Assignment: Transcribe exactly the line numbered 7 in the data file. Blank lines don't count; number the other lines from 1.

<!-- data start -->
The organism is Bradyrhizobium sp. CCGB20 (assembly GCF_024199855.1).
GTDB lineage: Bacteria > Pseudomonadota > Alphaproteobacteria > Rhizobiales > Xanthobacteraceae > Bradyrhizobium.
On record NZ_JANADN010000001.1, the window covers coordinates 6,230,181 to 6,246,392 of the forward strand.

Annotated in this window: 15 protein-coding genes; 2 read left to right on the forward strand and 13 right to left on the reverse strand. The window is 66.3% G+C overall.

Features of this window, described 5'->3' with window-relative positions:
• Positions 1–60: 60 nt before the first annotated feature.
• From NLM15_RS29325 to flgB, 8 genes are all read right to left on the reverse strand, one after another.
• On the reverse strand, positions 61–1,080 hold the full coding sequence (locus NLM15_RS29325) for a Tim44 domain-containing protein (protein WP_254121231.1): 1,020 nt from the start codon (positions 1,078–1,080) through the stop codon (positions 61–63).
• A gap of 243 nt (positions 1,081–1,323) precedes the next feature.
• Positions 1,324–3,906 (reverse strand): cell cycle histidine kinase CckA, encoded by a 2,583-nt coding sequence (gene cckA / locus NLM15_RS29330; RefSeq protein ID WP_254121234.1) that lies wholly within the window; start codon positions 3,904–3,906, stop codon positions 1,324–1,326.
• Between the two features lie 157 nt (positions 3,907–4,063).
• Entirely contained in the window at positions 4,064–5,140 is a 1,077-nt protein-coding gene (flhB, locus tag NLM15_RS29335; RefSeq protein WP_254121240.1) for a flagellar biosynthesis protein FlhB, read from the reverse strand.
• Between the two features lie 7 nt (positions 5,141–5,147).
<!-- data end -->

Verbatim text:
• From NLM15_RS29325 to flgB, 8 genes are all read right to left on the reverse strand, one after another.